‘I feel embarrassed to go college without covering my head,' says Hadia

A college here has denied permission to a 17-year-old Hadia to cover her head with the dupatta of her uniform, under the pretext of “maintaining uniformity”.

Ms. Hadia said that she was eager to study but was “extremely uncomfortable” sitting in the class with her head uncovered, and her forearms bare. She is a II PU student at Jain Pre-University College in Moodbidri, Mangalore taluk. The college has a uniform of pink salwar, white kameez, and a dupatta.

“I feel embarrassed to go (without covering my head and without full sleeves) in front of everyone. I have covered (my head) from the time I was small,” she said. She said that she managed the previous year, but she simply could not get used to not wearing the dupatta around her head.

She said a month after she joined the college last year, college authorities announced during the assembly that students would not be allowed to cover their heads, although all three girls who did so, wrapped the dupatta of the uniform in a way that covered their hair and neck, and falls across their chest.

After the announcement was made, she said she did not go to college for a month because she was denied permission to cover her head. However, she decided to go to college without her head covered to answer her examinations and completed the year. She and her relatives made several requests to the college authorities to allow her to cover her hair with the dupatta of the uniform, but to no avail. Hina, Ms. Hadia's mother, said her daughter was not violating the norms of the uniform.Her mother's friend Humaira Khatoon said they had approached even the district administration and the Education Department. Director of the Department of Pre-University Education Rashmi V. Mahesh said the department had no views on the subject. She said if a student complained that the “freedom of dress” was being “proscribed”, then the department would look into it. “Freedom of dress should be left to the student,” Ms. Mahesh said.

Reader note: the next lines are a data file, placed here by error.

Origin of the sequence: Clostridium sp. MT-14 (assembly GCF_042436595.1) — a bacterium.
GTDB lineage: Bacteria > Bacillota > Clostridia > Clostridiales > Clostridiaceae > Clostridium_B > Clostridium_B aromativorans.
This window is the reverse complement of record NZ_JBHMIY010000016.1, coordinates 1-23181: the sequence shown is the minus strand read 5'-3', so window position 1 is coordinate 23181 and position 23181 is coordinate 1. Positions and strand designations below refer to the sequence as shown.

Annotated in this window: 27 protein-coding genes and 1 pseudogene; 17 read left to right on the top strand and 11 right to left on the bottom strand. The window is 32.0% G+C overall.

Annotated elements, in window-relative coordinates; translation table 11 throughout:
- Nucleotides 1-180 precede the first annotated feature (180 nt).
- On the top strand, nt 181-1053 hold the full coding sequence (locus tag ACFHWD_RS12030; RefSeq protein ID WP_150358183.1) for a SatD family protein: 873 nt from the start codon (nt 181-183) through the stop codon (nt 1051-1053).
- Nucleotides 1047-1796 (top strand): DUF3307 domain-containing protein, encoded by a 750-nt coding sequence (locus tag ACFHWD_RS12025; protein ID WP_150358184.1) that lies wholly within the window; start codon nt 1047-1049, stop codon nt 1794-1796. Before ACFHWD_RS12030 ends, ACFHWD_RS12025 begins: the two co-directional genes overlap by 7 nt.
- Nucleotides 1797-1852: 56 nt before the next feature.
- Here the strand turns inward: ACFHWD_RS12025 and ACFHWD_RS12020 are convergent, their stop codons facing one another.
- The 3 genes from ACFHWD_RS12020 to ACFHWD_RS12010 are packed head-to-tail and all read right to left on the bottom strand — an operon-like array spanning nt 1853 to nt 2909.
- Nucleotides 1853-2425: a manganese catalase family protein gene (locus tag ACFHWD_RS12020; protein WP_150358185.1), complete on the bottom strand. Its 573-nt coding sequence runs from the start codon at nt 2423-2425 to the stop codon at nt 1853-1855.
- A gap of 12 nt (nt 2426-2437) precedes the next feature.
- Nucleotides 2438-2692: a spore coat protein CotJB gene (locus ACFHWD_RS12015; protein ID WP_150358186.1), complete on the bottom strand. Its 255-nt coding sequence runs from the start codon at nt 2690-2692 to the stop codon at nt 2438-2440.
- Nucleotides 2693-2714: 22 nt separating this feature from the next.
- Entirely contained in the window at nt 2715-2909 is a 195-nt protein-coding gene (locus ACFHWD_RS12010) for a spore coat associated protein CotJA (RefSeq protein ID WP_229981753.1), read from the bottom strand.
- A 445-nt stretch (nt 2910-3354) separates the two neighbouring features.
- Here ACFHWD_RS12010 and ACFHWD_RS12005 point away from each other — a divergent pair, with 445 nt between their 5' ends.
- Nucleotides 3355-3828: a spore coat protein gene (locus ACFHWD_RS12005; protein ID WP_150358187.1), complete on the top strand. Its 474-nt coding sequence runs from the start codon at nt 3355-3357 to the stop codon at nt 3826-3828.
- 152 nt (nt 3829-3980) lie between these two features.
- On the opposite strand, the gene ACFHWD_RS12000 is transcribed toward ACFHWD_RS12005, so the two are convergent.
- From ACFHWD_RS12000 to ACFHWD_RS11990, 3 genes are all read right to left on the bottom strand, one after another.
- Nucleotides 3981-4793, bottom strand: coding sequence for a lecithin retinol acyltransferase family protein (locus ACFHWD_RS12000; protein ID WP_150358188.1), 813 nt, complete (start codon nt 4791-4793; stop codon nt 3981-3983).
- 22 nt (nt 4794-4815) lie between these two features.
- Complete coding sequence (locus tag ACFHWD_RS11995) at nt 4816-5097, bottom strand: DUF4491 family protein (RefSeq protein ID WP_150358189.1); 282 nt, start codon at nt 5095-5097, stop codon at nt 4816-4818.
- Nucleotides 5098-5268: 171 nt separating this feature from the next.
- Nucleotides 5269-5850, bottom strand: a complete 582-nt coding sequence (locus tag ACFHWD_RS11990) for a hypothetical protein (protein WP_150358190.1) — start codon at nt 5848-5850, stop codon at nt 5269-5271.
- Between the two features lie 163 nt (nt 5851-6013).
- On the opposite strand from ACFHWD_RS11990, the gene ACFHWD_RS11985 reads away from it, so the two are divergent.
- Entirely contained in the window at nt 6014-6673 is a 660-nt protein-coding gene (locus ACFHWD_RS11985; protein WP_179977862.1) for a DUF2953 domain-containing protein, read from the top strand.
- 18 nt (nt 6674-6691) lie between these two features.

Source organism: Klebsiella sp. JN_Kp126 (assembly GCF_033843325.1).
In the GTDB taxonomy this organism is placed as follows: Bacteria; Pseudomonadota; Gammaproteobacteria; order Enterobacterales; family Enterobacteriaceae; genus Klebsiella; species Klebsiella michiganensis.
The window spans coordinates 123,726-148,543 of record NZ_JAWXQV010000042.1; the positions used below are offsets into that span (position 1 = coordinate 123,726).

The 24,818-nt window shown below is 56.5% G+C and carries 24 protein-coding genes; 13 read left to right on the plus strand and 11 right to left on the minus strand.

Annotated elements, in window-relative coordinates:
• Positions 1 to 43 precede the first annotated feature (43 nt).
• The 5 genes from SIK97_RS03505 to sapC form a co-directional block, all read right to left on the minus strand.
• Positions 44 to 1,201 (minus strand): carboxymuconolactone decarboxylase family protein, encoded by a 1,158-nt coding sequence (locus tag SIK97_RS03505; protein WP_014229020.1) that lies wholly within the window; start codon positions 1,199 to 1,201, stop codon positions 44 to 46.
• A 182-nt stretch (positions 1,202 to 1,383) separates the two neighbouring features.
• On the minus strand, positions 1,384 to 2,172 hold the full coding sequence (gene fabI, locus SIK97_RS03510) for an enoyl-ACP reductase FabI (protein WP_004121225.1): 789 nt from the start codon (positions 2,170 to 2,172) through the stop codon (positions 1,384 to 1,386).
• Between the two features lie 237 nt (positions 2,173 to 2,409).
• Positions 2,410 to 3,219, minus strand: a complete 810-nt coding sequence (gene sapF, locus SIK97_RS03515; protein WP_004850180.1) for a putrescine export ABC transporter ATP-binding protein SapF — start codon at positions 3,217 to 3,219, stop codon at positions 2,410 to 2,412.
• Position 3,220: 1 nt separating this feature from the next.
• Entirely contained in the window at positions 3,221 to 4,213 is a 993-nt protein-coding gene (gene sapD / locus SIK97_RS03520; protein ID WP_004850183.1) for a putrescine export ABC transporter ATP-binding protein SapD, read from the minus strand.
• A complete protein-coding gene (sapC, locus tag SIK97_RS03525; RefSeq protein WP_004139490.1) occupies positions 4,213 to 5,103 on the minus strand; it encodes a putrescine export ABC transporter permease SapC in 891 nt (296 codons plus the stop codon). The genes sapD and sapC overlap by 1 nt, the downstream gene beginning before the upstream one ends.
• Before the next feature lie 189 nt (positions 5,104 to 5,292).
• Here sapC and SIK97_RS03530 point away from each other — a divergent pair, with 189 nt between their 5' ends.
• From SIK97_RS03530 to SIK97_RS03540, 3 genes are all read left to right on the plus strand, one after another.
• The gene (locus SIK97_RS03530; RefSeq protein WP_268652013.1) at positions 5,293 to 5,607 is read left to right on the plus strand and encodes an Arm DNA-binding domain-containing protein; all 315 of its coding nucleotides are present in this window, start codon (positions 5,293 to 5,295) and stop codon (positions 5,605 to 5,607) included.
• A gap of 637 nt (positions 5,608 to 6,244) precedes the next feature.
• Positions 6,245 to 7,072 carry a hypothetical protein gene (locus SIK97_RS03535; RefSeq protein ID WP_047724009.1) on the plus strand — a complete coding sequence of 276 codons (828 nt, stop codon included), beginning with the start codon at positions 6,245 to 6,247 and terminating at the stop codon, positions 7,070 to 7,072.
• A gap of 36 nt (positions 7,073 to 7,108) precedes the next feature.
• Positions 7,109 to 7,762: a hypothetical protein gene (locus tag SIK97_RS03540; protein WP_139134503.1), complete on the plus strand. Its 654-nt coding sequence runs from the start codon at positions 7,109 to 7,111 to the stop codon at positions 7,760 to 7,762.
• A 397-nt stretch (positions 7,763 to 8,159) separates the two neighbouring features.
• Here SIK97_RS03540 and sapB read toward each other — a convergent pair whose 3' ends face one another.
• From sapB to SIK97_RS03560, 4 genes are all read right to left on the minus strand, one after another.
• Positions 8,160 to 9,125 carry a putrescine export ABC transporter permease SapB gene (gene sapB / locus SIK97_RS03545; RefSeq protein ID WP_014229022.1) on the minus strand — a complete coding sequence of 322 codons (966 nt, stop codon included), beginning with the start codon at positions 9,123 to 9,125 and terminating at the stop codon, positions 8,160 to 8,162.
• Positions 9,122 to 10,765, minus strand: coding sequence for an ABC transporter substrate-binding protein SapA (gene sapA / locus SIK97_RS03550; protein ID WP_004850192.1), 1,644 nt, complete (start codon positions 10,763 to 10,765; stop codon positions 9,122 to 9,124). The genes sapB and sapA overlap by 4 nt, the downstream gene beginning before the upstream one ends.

Correspondent of the partially aided college, Pratap Kumar, said: “There should be uniformity inside the classroom” and that the college would not permit students to cover their heads with a dupatta inside the class. In August 2009, SVS College in Bantwal taluk had banned students from wearing the burqa, and even suspended Aysha Ashmin who was a first year B.Com student for wearing a burqa. She then approached the Deputy Commissioner and later, the Syndicate of Mangalore University passed a resolution permitting students to wear a head scarf that did not cover their face fully in the college.

In March the same year, Hindutva outfits had enforced a ban on students wearing the burqa at a government college in Sullia taluk.

Keywords: dress code

More In: Mangalore